Left ventricular noncompaction (LVNC) is a myocardial disorder probably due to the arrest of normal embryogenesis of the left ventricle. It could be isolated or associated with other extracardiac and cardiac abnormalities, including coronary artery anomalies. Despite the continuous improvement of imaging resolution quality, this cardiomyopathy still remains frequently misdiagnosed, especially if associated with other heart diseases. We report a case of LVNC association with both malposition of the great arteries and a very original coronary artery pattern.

1. Introduction

Left ventricular noncompaction (LVNC) is a myocardial disorder, which is thought to occur due to the arrest of normal embryogenesis of the left ventricle (LV), leading to distinct morphological characteristics in the ventricular chamber [1]. The affected segments had a two-layer structure: a compact epicardial layer and an endocardial layer consisting of a prominent trabecular meshwork and deep intertrabecular spaces [2]; these features are found predominantly in the apical and the mid ventricular segments of the LV. It is classified in isolated NC and in ventricular NC associated with other extracardiac and cardiac abnormalities, including coronary artery anomalies [3]. The prevalence varies considerably among different series and is still unknown; several limitations for this assessment are the different diagnostic criteria, the heterogeneous populations, and the retrospective design of most studies [4]. Because of continuous improvement of imaging resolution quality, this cardiomyopathy is increasingly diagnosed, even if it remains frequently misdiagnosed especially in the cases of LVNC associated with other heart defects [5]. Clinical signs are variable, ranging from lack of symptoms to heart failure and thromboembolic events, arrhythmias till sudden cardiac death [6], also if the pathophysiologic mechanisms of these severe manifestations in LVNC are partially unclear.

We present herein a case of LVNC association with both malposition of the great arteries and a very original coronary pattern. This report has been approved by the Institutional Review Board, with informed consent given by the patient.

2. Case Presentation

A 30-year-old male, smoker, without family history for congenital or acquired cardiovascular diseases, was referred to our department because of chest/epigastric pain and syncope due to ventricular fibrillation after cocaine overdose. After the usual resuscitation maneuvers, including 3 early direct current shocks, orotracheal intubation, and pharmacological support, his clinical conditions were stabilized. The first echocardiographic evaluation highlighted hypokinesia of the inferior LV wall, with mild systolic dysfunction and mild-to-moderate mitral valve regurgitation. During hospitalization he progressively developed lesion, ischemia, and then necrosis waves in diaphragmatic leads at the electrocardiogram (ECG); moreover the toxicological test results confirmed the recent cocaine abuse, while laboratory ones showed increased troponin I (peak 23.9 ng/mL) and N-Terminal pro-Brain Natriuretic Peptide (peak 2356 pg/mL) levels.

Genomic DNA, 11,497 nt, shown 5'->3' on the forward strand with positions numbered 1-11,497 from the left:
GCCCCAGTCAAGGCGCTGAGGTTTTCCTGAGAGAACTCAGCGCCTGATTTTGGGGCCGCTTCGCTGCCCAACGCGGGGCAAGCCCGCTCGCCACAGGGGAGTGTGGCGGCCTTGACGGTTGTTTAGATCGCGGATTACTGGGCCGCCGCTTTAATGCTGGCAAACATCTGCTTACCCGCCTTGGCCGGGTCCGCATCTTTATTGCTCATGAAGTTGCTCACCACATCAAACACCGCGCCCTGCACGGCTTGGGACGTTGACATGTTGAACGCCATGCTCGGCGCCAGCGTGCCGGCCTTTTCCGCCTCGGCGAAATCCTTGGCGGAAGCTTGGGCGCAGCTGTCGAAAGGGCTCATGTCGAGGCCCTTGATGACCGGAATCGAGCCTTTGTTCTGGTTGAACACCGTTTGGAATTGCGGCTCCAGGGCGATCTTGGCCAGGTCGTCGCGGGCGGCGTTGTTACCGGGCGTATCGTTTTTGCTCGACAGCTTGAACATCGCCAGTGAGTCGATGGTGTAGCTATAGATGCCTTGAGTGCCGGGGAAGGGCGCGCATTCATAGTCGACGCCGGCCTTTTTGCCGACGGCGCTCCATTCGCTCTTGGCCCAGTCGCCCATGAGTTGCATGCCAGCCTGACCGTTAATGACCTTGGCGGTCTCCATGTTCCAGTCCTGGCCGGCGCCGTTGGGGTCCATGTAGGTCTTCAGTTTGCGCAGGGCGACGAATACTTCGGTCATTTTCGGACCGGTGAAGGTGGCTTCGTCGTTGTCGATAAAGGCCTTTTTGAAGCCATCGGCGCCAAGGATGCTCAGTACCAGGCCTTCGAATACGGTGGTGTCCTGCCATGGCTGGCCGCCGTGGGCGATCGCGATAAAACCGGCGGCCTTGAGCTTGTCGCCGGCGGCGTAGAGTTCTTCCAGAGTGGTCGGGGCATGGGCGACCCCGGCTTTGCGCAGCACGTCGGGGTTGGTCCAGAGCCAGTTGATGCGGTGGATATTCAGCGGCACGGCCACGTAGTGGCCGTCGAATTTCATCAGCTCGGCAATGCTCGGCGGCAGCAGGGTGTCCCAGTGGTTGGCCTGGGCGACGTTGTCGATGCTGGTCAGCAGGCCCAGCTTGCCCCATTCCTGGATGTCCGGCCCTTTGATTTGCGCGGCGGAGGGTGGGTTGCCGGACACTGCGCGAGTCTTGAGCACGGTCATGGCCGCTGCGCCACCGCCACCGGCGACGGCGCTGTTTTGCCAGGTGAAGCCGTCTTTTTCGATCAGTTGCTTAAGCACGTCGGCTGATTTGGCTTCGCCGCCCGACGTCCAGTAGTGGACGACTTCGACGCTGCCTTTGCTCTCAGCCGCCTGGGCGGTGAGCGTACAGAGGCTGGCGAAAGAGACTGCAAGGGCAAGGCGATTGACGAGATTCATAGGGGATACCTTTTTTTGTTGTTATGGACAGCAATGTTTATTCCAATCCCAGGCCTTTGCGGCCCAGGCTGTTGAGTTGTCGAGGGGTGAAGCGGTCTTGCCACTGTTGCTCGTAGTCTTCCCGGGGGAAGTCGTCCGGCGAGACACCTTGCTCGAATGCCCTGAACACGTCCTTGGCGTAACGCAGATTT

Coronary angiography showed a short main stem, originating from the right sinus of Valsalva, splitted into four branches, from right to left: an artery providing the right ventricle (RV) free wall (RCA), a dual left anterior descending (LAD) artery (type I variant of Spindola-Franco [7]), and finally a branch (Dx) supplying the anterolateral LV wall (Figures 1(a) and 1(b)). The lone circumflex artery (Cx) arose from the ascending aorta (Ao), just above the noncoronary posterior sinus, giving off branches to the inferolateral LV segments and the posterior interventricular septum (Figures 1(c) and 1(d)). No atherosclerotic disease was detected. Computed tomography (CT) (160-slice, Aquilion Premium, Toshiba Medical Systems, Otawara, Japan) angiography (Figure 2) confirmed the coronary anomaly excluding malignant, that is, interarterial, course but emphasized, after echocardiographic suspicion, a malposition of the great arteries, being aortic root leftward and anterior to a rightward and posterior pulmonary artery (PA). It also revealed ill-defined LV papillary muscles as well as the prominent trabeculations and deep intertrabecular recesses in communication with the LV cavity, typical of LVNC. For this reason, cardiac magnetic resonance (MRI) (1.5 Tesla, Philips Achieva; Philips Medical System, Best, Netherlands) completed the multimodal imaging assessment (Figure 3), demonstrating that the diagnostic criteria for LVNC [8, 9] were completely fulfilled. At first glance, the association of L-malposed Ao and LV hypertrabeculation led us to think about a borderline case of congenitally corrected transposition of the great arteries; nevertheless the normal RV morphology with a three-leaflet atrioventricular valve ruled out this diagnosis on behalf of the LVNC one, in a context of atrioventricular and ventriculoarterial concordance.